Shadow Government

Republicans Are AWOL on Russian Election Meddling

The GOP's absence from the Senate Foreign Relations Committee's report on Russian interference is sad and abnormal.

Sen. Bob Corker (left) and Sen. Ben Cardin prepare to listen to testimony at a Senate Foreign Relations Committee hearing on the U.S.-Russia relationship, on Feb. 9, 2017. (Mario Tama/Getty Images)
Sen. Bob Corker (left) and Sen. Ben Cardin prepare to listen to testimony at a Senate Foreign Relations Committee hearing on the U.S.-Russia relationship, on Feb. 9, 2017. (Mario Tama/Getty Images)

Senate Democrats have produced a factual report about Russian President Vladimir Putin’s attempts to undermine democracy. Everyone should read it.

On Wednesday morning, Sen. Ben Cardin, the ranking Democrat on the Senate Foreign Relations Committee, sent a report to his colleagues entitled “Putin’s Asymmetric Assault on Democracy in Russia and Europe: Implications for U.S. National Security.” This so-called minority staff report (because it was authored by the staff working for the Democratic minority on the committee) is an impressive piece of work. In more than 200 pages, it lays out Putin’s tactics over nearly two decades — and includes a host of specific practical recommendations for a U.S. response.

The timing of the report — after what must have been months of research and writing — is serendipitous: It comes just a day after Sen. Dianne Feinstein released the transcript of the Senate Judiciary Committee’s interview last summer with Glenn Simpson, the founder of political research firm Fusion GPS. The transcript blew holes in some of the Republican attempts to raise doubts about the so-called Steele dossier (a report by former British intelligence officer Christopher Steele, first made public by BuzzFeed, alleging that the Russian government “had both compromised and colluded with President-elect Donald Trump,” as Ben Smith, the site’s editor in chief, put it), especially because it recounted how the document, when it was first shared with the FBI, corroborated information the bureau had already obtained, including from an unnamed source within the Trump organization. In addition to undermining Republican arguments about the dossier, the transcript of Simpson’s interview also, of course, raised questions about the loyalties of Republicans who are apparently more concerned with offering political protection to the president than with defending the United States against a threat about which it still knows and understands too little.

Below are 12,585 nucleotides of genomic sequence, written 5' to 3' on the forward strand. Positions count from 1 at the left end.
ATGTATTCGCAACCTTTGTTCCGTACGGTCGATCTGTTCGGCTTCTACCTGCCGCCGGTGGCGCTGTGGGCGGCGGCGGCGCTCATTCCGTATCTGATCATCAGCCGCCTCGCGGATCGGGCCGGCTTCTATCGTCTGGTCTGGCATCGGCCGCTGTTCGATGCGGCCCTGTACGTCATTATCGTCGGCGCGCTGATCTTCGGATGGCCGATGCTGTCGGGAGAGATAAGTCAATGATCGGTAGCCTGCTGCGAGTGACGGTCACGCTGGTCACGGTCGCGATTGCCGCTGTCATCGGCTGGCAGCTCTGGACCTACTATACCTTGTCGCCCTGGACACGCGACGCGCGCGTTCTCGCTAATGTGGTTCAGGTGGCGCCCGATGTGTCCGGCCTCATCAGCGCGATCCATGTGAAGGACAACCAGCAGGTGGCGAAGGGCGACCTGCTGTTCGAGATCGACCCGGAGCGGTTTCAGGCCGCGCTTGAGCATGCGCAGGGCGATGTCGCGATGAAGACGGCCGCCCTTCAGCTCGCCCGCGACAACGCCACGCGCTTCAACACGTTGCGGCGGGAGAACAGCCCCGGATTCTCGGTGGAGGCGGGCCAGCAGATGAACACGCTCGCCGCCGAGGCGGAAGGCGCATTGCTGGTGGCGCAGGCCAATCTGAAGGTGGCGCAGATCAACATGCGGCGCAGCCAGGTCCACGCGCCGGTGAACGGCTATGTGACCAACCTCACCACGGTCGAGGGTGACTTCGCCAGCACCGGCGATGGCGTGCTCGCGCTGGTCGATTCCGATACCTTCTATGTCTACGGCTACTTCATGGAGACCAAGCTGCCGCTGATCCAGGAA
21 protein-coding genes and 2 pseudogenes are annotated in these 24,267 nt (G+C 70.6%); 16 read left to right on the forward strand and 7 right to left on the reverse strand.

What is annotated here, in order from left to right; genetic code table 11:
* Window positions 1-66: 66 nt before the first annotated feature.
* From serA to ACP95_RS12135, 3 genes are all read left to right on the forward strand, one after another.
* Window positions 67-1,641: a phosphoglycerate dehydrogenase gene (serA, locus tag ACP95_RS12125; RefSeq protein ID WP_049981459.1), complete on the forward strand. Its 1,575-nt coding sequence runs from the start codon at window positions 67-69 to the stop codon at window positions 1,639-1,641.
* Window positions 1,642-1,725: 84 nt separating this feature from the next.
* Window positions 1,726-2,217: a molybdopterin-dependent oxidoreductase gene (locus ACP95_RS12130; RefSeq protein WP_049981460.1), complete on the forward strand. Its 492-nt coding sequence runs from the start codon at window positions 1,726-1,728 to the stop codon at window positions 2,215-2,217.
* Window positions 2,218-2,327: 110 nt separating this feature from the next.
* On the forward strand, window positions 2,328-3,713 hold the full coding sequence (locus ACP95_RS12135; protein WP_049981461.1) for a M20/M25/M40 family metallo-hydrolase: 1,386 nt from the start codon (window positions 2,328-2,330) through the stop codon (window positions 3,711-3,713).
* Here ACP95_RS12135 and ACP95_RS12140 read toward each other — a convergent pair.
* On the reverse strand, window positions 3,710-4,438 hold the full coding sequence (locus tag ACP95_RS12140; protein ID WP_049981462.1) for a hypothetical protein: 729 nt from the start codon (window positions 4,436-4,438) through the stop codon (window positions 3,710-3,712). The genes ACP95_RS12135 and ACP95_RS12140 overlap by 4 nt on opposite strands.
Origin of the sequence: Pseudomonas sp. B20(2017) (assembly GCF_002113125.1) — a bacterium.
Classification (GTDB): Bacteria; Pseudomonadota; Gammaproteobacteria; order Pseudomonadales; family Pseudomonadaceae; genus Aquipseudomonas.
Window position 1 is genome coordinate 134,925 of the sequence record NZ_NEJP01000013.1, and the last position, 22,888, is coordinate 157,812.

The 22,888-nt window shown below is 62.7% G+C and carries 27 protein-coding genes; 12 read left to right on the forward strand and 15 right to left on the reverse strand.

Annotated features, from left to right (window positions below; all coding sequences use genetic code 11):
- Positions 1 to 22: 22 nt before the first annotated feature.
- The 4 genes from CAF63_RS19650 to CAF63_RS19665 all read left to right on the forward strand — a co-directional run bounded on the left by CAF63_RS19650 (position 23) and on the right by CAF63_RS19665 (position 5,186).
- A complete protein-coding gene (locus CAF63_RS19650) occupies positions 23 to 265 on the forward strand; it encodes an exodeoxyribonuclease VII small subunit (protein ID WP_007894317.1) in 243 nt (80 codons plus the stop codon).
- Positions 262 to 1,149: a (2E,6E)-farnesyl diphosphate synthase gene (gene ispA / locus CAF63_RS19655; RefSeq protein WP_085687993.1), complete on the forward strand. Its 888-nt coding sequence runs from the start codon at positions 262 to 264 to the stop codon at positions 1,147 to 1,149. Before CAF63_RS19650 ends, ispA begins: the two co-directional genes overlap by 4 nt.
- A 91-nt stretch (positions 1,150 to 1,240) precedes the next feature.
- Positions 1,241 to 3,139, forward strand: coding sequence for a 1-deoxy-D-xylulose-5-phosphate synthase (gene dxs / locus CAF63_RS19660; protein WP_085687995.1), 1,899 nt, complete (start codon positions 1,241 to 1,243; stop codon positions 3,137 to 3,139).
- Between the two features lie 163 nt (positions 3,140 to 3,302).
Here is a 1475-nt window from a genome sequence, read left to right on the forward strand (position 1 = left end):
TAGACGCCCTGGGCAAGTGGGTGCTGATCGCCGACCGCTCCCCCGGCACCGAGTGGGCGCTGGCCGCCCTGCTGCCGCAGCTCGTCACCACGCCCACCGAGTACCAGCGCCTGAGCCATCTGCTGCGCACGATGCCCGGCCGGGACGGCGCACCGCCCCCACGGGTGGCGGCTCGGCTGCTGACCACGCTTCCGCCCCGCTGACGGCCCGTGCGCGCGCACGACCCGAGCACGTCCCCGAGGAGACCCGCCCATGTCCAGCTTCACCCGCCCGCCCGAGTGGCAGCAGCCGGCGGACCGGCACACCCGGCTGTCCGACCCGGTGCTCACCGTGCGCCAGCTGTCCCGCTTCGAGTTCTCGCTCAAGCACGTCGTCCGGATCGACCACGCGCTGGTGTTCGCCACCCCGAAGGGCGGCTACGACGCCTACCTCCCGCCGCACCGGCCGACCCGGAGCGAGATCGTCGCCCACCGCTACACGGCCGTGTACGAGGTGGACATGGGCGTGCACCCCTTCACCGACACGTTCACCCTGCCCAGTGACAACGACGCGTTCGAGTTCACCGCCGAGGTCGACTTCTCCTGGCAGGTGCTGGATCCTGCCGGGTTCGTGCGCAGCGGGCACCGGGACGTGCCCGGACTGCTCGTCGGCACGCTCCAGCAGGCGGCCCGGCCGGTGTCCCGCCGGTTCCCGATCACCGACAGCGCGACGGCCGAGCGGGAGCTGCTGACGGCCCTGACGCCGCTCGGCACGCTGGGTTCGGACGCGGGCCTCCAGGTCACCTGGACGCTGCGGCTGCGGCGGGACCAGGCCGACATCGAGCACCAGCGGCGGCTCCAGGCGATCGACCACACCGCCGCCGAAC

The report does not delve in detail into the Russian intervention in the U.S. election. Its strength lies rather in the way that it provides a context for understanding that aggressive action as part of a broader, decades-long effort by Putin to undermine democratic institutions at home, in Europe, and in the United States, and thereby to challenge the rules-based order that found its genesis (and still has its foundation) in the trans-Atlantic alliance between the United States, Canada, and their democratic allies and partners in Europe. The report makes clear that Russia’s attempts to undermine democracy are an ongoing threat, and one that demands a robust U.S. response. It should be required reading for every member of Congress — and indeed for all Americans who want to better understand the threat that Russia poses, and what can be done about it.